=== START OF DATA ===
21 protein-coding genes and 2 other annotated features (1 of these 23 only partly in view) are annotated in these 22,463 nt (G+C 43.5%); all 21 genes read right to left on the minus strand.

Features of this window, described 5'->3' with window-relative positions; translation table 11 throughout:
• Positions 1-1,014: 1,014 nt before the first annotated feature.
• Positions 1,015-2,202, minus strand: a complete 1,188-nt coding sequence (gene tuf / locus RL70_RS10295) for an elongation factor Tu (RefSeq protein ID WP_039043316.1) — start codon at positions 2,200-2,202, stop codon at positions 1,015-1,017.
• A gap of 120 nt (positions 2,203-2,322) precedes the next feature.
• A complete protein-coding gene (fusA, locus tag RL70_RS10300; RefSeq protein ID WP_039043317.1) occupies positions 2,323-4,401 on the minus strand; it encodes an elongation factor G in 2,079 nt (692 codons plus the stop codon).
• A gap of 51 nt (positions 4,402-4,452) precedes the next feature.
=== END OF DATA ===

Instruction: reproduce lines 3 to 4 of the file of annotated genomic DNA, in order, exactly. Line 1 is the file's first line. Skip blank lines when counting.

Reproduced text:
• Positions 1-1,014: 1,014 nt before the first annotated feature.
• Positions 1,015-2,202, minus strand: a complete 1,188-nt coding sequence (gene tuf / locus RL70_RS10295) for an elongation factor Tu (RefSeq protein ID WP_039043316.1) — start codon at positions 2,200-2,202, stop codon at positions 1,015-1,017.